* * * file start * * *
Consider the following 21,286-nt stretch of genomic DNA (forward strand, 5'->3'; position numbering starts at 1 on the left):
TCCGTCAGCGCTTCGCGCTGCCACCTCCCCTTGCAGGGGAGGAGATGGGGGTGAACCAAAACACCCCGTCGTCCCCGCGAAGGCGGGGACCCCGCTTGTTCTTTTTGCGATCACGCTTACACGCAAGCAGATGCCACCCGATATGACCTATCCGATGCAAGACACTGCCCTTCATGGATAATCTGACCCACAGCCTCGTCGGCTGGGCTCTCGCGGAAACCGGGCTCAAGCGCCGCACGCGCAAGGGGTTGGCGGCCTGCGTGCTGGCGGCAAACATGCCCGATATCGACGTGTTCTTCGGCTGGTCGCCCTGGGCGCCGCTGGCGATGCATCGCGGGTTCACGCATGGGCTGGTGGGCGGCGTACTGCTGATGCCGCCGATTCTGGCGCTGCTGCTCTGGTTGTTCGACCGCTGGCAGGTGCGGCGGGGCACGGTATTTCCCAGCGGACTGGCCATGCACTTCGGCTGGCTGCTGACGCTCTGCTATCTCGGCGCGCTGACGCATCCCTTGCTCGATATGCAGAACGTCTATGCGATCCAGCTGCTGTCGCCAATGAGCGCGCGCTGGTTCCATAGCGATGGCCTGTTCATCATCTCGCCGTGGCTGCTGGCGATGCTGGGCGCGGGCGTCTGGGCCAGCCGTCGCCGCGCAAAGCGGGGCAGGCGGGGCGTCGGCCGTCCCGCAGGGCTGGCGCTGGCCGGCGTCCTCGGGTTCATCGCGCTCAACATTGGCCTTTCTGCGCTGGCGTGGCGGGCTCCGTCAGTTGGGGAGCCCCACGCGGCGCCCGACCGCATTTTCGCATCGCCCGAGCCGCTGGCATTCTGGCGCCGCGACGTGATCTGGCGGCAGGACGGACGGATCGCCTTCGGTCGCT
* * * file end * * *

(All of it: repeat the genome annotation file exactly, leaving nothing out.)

Consider the following 21,286-nt stretch of genomic DNA (forward strand, 5'->3'; position numbering starts at 1 on the left):
TCCGTCAGCGCTTCGCGCTGCCACCTCCCCTTGCAGGGGAGGAGATGGGGGTGAACCAAAACACCCCGTCGTCCCCGCGAAGGCGGGGACCCCGCTTGTTCTTTTTGCGATCACGCTTACACGCAAGCAGATGCCACCCGATATGACCTATCCGATGCAAGACACTGCCCTTCATGGATAATCTGACCCACAGCCTCGTCGGCTGGGCTCTCGCGGAAACCGGGCTCAAGCGCCGCACGCGCAAGGGGTTGGCGGCCTGCGTGCTGGCGGCAAACATGCCCGATATCGACGTGTTCTTCGGCTGGTCGCCCTGGGCGCCGCTGGCGATGCATCGCGGGTTCACGCATGGGCTGGTGGGCGGCGTACTGCTGATGCCGCCGATTCTGGCGCTGCTGCTCTGGTTGTTCGACCGCTGGCAGGTGCGGCGGGGCACGGTATTTCCCAGCGGACTGGCCATGCACTTCGGCTGGCTGCTGACGCTCTGCTATCTCGGCGCGCTGACGCATCCCTTGCTCGATATGCAGAACGTCTATGCGATCCAGCTGCTGTCGCCAATGAGCGCGCGCTGGTTCCATAGCGATGGCCTGTTCATCATCTCGCCGTGGCTGCTGGCGATGCTGGGCGCGGGCGTCTGGGCCAGCCGTCGCCGCGCAAAGCGGGGCAGGCGGGGCGTCGGCCGTCCCGCAGGGCTGGCGCTGGCCGGCGTCCTCGGGTTCATCGCGCTCAACATTGGCCTTTCTGCGCTGGCGTGGCGGGCTCCGTCAGTTGGGGAGCCCCACGCGGCGCCCGACCGCATTTTCGCATCGCCCGAGCCGCTGGCATTCTGGCGCCGCGACGTGATCTGGCGGCAGGACGGACGGATCGCCTTCGGTCGCT